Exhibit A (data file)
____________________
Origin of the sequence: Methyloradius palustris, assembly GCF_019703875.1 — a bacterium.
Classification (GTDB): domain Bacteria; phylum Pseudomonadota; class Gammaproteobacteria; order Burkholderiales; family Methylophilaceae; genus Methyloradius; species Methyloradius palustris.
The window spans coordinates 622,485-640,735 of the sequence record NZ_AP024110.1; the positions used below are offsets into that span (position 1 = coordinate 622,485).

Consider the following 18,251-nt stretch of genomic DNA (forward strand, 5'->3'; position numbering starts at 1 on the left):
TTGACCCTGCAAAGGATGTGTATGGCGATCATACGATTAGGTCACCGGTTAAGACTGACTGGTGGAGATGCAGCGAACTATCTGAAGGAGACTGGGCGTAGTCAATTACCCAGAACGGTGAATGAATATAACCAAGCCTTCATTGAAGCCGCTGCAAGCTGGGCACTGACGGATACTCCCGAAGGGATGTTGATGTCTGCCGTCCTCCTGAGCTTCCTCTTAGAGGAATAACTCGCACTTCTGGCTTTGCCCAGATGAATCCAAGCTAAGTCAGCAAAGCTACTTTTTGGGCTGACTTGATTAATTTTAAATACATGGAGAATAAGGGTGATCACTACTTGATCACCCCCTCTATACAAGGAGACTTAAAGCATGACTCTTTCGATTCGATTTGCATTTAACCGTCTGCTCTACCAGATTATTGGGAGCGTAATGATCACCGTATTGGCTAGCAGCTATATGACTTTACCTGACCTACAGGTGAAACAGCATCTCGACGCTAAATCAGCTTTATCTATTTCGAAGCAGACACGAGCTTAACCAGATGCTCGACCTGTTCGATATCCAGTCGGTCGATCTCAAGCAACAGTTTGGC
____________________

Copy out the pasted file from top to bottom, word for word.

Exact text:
Origin of the sequence: Methyloradius palustris, assembly GCF_019703875.1 — a bacterium.
Classification (GTDB): domain Bacteria; phylum Pseudomonadota; class Gammaproteobacteria; order Burkholderiales; family Methylophilaceae; genus Methyloradius; species Methyloradius palustris.
The window spans coordinates 622,485-640,735 of the sequence record NZ_AP024110.1; the positions used below are offsets into that span (position 1 = coordinate 622,485).

Consider the following 18,251-nt stretch of genomic DNA (forward strand, 5'->3'; position numbering starts at 1 on the left):
TTGACCCTGCAAAGGATGTGTATGGCGATCATACGATTAGGTCACCGGTTAAGACTGACTGGTGGAGATGCAGCGAACTATCTGAAGGAGACTGGGCGTAGTCAATTACCCAGAACGGTGAATGAATATAACCAAGCCTTCATTGAAGCCGCTGCAAGCTGGGCACTGACGGATACTCCCGAAGGGATGTTGATGTCTGCCGTCCTCCTGAGCTTCCTCTTAGAGGAATAACTCGCACTTCTGGCTTTGCCCAGATGAATCCAAGCTAAGTCAGCAAAGCTACTTTTTGGGCTGACTTGATTAATTTTAAATACATGGAGAATAAGGGTGATCACTACTTGATCACCCCCTCTATACAAGGAGACTTAAAGCATGACTCTTTCGATTCGATTTGCATTTAACCGTCTGCTCTACCAGATTATTGGGAGCGTAATGATCACCGTATTGGCTAGCAGCTATATGACTTTACCTGACCTACAGGTGAAACAGCATCTCGACGCTAAATCAGCTTTATCTATTTCGAAGCAGACACGAGCTTAACCAGATGCTCGACCTGTTCGATATCCAGTCGGTCGATCTCAAGCAACAGTTTGGC